In a bid to distinguish themselves as the leader of Great Lakes stewardship, Wisconsin officials earlier this week introduced an ambitious agenda to promote sustainable water use and strengthen the state's economic competitiveness.
The report, presented to a special state legislative committee, calls for a state water czar to advance and oversee conservation programs; the installation of plumbing and other water fixtures that promote more effective water use; and adopting water pricing policies that promote conservation among consumers. The report, produced by an advisory group of industrialists, environmentalists, farmers, and utility officials, also called for a program to aggressively reuse and recycle existing supplies. If implemented, the agenda could establish Wisconsin as one of the more progressive state's in the region when it comes to marrying economic and environmental goals.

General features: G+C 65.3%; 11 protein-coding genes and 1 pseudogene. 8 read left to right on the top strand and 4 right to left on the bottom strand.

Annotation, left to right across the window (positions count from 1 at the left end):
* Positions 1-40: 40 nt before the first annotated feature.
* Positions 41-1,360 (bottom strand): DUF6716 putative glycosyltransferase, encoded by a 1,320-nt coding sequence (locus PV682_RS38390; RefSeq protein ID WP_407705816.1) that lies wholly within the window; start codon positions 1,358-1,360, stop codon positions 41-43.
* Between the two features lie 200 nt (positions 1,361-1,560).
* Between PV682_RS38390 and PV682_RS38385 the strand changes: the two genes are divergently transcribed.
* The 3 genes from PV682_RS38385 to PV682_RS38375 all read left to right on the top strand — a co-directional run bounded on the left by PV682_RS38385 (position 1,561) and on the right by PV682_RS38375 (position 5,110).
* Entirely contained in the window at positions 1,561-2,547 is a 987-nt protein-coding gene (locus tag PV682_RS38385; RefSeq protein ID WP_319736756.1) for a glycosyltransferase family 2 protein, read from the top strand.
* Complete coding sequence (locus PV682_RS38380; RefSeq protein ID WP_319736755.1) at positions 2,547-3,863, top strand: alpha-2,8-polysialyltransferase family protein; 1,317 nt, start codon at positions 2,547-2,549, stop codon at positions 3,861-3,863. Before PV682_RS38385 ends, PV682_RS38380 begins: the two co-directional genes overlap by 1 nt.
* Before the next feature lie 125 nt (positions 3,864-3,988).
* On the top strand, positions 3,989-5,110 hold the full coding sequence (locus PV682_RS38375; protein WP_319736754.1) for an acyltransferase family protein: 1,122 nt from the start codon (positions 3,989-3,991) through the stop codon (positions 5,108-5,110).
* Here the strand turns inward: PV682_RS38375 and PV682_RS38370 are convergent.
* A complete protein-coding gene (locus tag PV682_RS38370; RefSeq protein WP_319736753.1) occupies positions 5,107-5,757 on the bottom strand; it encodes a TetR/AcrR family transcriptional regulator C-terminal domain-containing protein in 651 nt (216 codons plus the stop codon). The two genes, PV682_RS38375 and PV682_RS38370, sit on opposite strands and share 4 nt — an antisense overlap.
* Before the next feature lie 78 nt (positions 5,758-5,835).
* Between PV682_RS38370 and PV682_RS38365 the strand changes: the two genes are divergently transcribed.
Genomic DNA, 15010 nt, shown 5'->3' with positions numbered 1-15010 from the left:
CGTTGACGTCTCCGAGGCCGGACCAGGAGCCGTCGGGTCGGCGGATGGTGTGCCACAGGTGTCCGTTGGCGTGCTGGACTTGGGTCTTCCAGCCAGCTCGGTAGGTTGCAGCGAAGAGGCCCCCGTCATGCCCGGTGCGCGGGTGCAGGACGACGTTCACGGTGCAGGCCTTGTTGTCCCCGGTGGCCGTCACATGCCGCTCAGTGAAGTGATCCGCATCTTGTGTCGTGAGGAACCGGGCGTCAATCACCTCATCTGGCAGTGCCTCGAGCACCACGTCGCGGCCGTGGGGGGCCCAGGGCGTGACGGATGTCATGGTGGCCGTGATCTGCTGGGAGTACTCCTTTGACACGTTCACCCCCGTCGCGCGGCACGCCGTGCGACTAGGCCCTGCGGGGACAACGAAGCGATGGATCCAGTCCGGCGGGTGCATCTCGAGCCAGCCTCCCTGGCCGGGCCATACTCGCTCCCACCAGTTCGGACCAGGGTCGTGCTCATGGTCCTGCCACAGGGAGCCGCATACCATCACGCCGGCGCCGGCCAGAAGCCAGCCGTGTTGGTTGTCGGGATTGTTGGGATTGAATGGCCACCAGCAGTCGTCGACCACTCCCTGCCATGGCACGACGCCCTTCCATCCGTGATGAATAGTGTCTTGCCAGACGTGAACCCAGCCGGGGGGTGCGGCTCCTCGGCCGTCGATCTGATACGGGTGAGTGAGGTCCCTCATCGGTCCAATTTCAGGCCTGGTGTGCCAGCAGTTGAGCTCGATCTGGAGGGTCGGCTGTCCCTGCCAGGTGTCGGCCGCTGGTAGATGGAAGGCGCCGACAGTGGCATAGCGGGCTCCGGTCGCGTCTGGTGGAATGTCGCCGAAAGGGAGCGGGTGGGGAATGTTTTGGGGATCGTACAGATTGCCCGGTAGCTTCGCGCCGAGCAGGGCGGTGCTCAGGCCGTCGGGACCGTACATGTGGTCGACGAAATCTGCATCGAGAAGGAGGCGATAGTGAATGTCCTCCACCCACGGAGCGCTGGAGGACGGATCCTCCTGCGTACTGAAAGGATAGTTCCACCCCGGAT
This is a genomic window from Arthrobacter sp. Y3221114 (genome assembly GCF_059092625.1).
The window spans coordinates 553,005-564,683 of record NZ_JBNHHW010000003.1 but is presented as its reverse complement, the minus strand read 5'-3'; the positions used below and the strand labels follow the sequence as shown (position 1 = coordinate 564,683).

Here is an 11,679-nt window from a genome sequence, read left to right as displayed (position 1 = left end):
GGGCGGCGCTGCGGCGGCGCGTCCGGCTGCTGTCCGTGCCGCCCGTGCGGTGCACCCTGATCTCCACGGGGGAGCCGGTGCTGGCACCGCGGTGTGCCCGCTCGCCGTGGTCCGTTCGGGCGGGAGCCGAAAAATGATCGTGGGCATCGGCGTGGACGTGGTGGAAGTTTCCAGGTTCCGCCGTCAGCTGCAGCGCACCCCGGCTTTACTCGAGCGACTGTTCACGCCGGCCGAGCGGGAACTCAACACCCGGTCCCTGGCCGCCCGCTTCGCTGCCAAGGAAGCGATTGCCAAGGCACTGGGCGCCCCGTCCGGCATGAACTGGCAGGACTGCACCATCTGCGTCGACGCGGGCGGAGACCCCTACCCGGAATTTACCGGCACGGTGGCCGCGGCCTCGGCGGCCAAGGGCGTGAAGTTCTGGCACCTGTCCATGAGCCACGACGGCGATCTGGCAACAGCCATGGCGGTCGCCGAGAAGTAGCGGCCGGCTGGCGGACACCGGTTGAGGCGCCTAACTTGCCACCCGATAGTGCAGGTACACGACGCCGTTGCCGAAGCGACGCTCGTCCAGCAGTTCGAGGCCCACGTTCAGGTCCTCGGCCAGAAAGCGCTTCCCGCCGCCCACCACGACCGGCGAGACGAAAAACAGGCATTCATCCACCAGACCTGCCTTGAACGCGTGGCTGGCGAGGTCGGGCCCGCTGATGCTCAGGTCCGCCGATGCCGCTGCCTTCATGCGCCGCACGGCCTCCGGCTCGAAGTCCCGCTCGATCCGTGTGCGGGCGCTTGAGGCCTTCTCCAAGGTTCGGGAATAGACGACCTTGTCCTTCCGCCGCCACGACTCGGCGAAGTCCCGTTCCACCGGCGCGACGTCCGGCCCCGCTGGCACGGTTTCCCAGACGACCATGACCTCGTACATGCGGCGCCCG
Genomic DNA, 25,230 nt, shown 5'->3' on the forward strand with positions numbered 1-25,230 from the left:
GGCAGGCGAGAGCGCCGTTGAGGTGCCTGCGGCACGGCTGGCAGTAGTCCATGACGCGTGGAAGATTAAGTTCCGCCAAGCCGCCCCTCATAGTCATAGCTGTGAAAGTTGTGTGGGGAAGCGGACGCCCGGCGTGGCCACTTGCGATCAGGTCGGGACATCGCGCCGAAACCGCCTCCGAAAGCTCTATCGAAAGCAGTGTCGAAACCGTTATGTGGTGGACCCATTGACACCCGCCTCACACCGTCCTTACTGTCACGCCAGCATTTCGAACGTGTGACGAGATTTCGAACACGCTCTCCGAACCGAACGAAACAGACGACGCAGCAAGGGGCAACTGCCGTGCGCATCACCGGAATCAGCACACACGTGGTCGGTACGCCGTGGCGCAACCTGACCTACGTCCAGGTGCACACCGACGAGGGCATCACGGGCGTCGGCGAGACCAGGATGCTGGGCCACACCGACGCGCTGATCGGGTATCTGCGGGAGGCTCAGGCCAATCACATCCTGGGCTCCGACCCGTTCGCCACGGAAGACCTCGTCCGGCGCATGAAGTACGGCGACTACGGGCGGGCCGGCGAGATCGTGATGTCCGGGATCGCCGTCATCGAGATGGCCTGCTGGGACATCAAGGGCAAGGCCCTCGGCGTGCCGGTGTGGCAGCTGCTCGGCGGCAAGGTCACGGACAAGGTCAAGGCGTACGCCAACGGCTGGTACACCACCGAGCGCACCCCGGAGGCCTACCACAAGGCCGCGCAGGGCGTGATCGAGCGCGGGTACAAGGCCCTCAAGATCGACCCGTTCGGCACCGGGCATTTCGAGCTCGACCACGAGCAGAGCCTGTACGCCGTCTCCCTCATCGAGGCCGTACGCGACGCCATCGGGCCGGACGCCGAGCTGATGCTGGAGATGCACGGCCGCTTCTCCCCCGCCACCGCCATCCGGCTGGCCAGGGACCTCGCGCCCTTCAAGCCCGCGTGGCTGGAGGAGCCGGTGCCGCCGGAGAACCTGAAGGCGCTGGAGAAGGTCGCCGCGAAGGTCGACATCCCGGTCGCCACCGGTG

The report comes amidst growing regional awareness that the globally unique waters of the Great Lakes ecosystem are the region's primary competitive advantage in a knowledge-based economy. Ready access to robust water supplies not only allows state's like Wisconsin, Michigan, and Ohio to attract and expand industry; clean fresh waterways also strengthens the region's competitiveness by enhancing quality of life and, by extension, the ability to retain and attract companies and the talented workers they covet. What's more, cities and companies across the nation have begun reducing costs and saving real dollars just by getting smarter about how water is used to meet daily needs.
The report also comes a little more than a year after the release of Gov. Jim Doyle's Conserve Wisconsin agenda.